• Two months of bank statements from your checking, savings, retirement, and investment accounts
  • If you’re receiving gift funds, a statement from the giver confirming it’s a gift and not a loan

Is It Necessary to Get Preapproved?

While you can submit an offer without a preapproval letter, submitting this letter with your purchase offer shows the seller that you’re a serious buyer and you already have the finances lined up for the purchase. This could give you an edge, especially in a competitive market. In addition, the preapproval gives you an idea of what your down payment, monthly mortgage payments, and your terms will look like. Instead of making an offer on what you think you can afford, having a preapproval letter shows you exactly what you are able to afford.

Since the mortgage lender will do what’s called a hard credit check for your preapproval, it will impact your credit slightly. But this small dip will bounce back within a few months. While it is best to have the highest credit score possible before applying for a mortgage, the preapproval benefits usually outweigh the potential (and temporary) minor drop in your credit score.

Before applying for your preapproval, you’ll want to know your credit score (also called a FICO score). Scores typically range between 300 and 850, and it’s used to evaluate the amount of risk the bank might face when giving you a loan. If you haven’t looked at your credit report lately, be sure to get it from annualcreditreport.com and make sure there isn’t any suspicious activity. If there is, you’ll want to clear that up before applying for a mortgage loan. Be aware that this report details your credit history, but it doesn’t give you a credit score. You should be able to get your score through your bank, credit card company, loan statement, or a credit score service. You can also ask a non-profit credit counselor for your score.

You will have more than one credit score. Depending on which consumer reporting company your mortgage lender uses, it may be different from what you have. This is because there are three major credit bureaus (Experian, TransUnion, and Equifax), and they all calculate scores differently. However, they are all usually within a few points of one another.
Once you know your score, here’s what it means:

  • A credit score of 720 or above is considered excellent credit. You should easily qualify for a variety of mortgages with good interest rates and low fees.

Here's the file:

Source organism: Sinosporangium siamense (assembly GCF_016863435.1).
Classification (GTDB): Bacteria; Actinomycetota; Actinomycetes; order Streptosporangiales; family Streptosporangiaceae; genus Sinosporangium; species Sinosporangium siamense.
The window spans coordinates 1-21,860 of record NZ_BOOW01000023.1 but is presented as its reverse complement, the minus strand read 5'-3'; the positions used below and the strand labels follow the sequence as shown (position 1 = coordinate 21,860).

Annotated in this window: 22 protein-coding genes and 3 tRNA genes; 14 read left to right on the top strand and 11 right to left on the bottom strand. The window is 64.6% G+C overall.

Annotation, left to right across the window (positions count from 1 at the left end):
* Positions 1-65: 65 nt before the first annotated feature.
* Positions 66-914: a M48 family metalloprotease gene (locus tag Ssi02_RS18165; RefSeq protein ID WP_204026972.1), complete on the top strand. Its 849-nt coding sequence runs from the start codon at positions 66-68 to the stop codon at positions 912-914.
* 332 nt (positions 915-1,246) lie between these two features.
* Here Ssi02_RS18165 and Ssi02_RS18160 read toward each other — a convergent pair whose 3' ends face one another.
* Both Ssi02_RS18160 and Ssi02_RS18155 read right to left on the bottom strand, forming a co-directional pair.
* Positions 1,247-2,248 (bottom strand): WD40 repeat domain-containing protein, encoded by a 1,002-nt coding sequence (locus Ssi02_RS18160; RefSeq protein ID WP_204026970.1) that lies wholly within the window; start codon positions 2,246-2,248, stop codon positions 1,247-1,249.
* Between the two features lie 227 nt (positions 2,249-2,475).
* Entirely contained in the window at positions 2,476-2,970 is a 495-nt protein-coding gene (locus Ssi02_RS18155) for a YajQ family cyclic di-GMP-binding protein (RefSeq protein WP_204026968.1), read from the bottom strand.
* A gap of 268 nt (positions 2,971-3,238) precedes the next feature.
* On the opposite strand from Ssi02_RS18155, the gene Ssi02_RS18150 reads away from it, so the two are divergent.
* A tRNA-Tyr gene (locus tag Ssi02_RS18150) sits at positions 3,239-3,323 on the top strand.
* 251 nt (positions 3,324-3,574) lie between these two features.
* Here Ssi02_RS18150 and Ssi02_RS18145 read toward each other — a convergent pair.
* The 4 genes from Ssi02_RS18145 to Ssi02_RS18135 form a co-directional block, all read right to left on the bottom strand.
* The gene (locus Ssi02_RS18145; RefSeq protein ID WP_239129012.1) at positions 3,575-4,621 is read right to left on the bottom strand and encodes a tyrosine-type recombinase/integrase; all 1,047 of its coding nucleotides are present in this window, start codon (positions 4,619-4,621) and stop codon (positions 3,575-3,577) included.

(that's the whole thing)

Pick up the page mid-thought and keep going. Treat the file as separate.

• If your score is 680-719, you have good credit. You’ll likely qualify for a mortgage loan with a decent interest rate and standard fees.
  • A score of 620-679 is considered fair. There’s a chance you’ll qualify but you’ll likely have fewer options and higher interest rates and fees.
  • Poor credit ranges from 580-619. It may be difficult to qualify. Options will be limited, and your interest rates and fees will likely be high.
  • A score in the 350-579 range is considered bad credit. If your score is in this range, you probably won’t be able to qualify for a mortgage, although there are some exceptions.

How to Find a Mortgage Lender

There are different types of mortgage lenders. Direct lenders, like banks and credit unions, are the most common type of lenders. They loan directly to you, the home buyer. You’ll likely work with one loan officer throughout the duration of the home buying process. Another type of lender is called a mortgage broker. Unlike a direct lender, the mortgage broker serves as an intermediary between you and a lender. A mortgage broker charges a small fee for this service, which is initially paid for by the lender but is ultimately passed on to you through the loan. The benefit of a mortgage broker is that they work with several different loan providers and will negotiate the best terms for your loan.

For those who can’t qualify for a traditional mortgage, hard money lenders could be an option, although this approach does involve some risk. Hard money lenders are private investors who are more interested in the value of the property than in your ability to repay the loan, so they aren’t as concerned with your credit score or income. However, they often require repayment within one to five years, and the fees can be quite steep.

If you’re not sure what type of lender you want or where to look, ask your real estate agent. They’ve likely worked with several loan providers in the past and can give you a recommendation. Your agent can even guide you through the preapproval process, answering your questions along the way.